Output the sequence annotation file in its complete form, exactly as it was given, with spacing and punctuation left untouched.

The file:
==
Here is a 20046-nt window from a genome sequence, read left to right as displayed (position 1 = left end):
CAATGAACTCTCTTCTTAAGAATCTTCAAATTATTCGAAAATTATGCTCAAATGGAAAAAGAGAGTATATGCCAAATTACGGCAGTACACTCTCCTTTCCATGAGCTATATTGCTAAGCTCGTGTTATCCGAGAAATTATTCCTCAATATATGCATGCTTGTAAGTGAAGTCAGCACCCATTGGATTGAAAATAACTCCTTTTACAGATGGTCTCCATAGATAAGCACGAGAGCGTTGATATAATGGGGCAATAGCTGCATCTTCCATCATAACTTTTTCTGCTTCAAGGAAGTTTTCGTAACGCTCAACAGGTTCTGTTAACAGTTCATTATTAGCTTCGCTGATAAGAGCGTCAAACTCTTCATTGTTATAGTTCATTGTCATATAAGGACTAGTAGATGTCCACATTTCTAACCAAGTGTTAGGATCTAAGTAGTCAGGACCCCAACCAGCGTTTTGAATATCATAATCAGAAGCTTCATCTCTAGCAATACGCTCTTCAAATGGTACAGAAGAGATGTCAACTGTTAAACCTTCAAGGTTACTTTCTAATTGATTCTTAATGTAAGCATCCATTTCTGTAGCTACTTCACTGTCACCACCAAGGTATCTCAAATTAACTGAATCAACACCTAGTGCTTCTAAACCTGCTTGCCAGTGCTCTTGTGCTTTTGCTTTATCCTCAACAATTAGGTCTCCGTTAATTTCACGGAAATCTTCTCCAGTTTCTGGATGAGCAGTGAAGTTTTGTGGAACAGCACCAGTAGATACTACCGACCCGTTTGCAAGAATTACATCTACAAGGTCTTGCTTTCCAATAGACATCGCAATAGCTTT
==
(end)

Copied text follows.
Here is a 20046-nt window from a genome sequence, read left to right as displayed (position 1 = left end):
CAATGAACTCTCTTCTTAAGAATCTTCAAATTATTCGAAAATTATGCTCAAATGGAAAAAGAGAGTATATGCCAAATTACGGCAGTACACTCTCCTTTCCATGAGCTATATTGCTAAGCTCGTGTTATCCGAGAAATTATTCCTCAATATATGCATGCTTGTAAGTGAAGTCAGCACCCATTGGATTGAAAATAACTCCTTTTACAGATGGTCTCCATAGATAAGCACGAGAGCGTTGATATAATGGGGCAATAGCTGCATCTTCCATCATAACTTTTTCTGCTTCAAGGAAGTTTTCGTAACGCTCAACAGGTTCTGTTAACAGTTCATTATTAGCTTCGCTGATAAGAGCGTCAAACTCTTCATTGTTATAGTTCATTGTCATATAAGGACTAGTAGATGTCCACATTTCTAACCAAGTGTTAGGATCTAAGTAGTCAGGACCCCAACCAGCGTTTTGAATATCATAATCAGAAGCTTCATCTCTAGCAATACGCTCTTCAAATGGTACAGAAGAGATGTCAACTGTTAAACCTTCAAGGTTACTTTCTAATTGATTCTTAATGTAAGCATCCATTTCTGTAGCTACTTCACTGTCACCACCAAGGTATCTCAAATTAACTGAATCAACACCTAGTGCTTCTAAACCTGCTTGCCAGTGCTCTTGTGCTTTTGCTTTATCCTCAACAATTAGGTCTCCGTTAATTTCACGGAAATCTTCTCCAGTTTCTGGATGAGCAGTGAAGTTTTGTGGAACAGCACCAGTAGATACTACCGACCCGTTTGCAAGAATTACATCTACAAGGTCTTGCTTTCCAATAGACATCGCAATAGCTTT